- If you turn off the graphics-loading feature of your web browser can you still access the most important content on the website? (If you are aware of web accessibility issues, comment on how accessible the website is to people who are blind and using screen readers or people with other types of disabilities.)
- What other characteristics of the website might impact its usability by someone with a disability?
- Can publications in the facility be reached by individuals with a wide variety of heights and by wheelchair users?
- Does the facility/program brochure(s) include procedures for requesting disability-related accommodations such as sign language interpreters?
- Do pictures in publication(s) include people with obvious disabilities? Does it otherwise make the program seem welcoming to people with diverse abilities?
- Are brochure(s) available in any alternative formats such as large print, Braille, or electronic file? (Ask a staff member about this.)
- Are parking areas, pathways, and entrances to the building wheelchair accessible and clearly marked?
- Are all levels of the facility connected via a wheelchair accessible route of travel?
- Is at least part of a service counter at a height accessible from a seated position?
- Are aisles wide and clear of obstructions?
- Are there ample high-contrast, large-print directional signs to and throughout the lab?
- What other aspects of the physical facility might impact its use by people with various types of disabilities?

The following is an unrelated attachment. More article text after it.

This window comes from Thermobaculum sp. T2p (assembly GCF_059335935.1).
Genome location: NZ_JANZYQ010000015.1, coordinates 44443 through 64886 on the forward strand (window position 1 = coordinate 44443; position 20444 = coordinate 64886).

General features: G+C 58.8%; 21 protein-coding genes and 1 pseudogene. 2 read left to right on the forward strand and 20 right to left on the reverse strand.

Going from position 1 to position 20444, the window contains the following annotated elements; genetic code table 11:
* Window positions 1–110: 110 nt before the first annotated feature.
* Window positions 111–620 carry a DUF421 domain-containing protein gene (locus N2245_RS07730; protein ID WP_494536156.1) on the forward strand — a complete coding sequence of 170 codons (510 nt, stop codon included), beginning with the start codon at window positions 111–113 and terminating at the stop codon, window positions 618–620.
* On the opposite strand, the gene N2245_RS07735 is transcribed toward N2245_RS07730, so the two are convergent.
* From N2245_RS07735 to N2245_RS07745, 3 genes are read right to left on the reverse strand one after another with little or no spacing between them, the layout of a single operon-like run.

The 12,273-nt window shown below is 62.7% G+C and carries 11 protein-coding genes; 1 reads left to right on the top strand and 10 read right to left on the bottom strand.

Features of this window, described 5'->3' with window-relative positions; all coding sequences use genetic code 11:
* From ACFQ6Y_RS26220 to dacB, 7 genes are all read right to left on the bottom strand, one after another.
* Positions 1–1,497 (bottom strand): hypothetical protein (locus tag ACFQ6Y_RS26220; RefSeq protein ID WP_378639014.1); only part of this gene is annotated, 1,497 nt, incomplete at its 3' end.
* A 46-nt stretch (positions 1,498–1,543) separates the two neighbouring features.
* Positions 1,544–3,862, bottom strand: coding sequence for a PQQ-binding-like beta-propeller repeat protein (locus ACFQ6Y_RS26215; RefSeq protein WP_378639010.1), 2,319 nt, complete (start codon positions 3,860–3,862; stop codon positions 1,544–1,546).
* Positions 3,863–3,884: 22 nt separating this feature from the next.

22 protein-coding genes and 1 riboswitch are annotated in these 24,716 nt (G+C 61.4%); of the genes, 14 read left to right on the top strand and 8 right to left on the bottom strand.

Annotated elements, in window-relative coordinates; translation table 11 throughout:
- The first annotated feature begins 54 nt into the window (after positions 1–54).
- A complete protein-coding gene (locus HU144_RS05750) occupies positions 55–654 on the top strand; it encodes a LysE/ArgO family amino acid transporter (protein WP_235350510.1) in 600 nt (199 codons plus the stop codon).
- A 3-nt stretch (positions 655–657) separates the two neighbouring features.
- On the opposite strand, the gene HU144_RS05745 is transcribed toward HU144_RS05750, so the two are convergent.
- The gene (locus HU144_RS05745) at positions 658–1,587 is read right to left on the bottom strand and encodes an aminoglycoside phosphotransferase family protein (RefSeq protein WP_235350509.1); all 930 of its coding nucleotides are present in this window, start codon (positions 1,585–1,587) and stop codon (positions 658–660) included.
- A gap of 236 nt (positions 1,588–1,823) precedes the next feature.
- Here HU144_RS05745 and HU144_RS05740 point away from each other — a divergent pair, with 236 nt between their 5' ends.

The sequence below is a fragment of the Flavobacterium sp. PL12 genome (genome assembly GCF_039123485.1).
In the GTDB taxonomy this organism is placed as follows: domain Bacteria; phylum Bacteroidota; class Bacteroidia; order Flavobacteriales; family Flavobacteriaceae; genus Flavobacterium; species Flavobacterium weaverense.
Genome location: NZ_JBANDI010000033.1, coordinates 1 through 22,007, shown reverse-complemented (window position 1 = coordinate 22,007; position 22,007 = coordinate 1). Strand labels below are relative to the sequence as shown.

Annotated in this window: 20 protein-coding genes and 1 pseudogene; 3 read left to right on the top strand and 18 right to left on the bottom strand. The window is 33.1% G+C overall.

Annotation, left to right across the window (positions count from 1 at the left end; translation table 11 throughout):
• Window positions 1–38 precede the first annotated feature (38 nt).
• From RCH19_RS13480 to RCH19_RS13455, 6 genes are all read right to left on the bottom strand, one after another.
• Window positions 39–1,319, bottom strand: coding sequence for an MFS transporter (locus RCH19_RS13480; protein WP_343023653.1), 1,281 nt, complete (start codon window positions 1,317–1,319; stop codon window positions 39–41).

- Are equipment/exhibit labels in large print with high contrast?
- Can buttons and other controls be reached by individuals who stand at a wide range of heights, including those who use wheelchairs?
- Are videos captioned?
- Are audio directions and content transcribed?
- What aspects of the exhibits/activities affect the way people with a variety of disabilities use it?
- Are staff members familiar with how a person with a disability can request an accommodation? (Ask a staff member about this.)
- What other staff issues might impact the experience of a person with a disability?
Other Issues (List at least one)
Accessibility by Disability
For each of the disabilities listed below, answer the following questions:
- How accessible is this facility/program? Explain your responses.
- Are there any parts of the facility/program that are not accessible? If so, explain the issue(s).
- Summarize the most important recommendations for making the facility/program more welcoming and accessible.
- Blind or with low vision
- Deaf or hard of hearing
- Mobility impairment
- Learning or other “invisible” disability
- Other disability
Please provide other comments about this checklist, this facility/program, and/or your overall experience.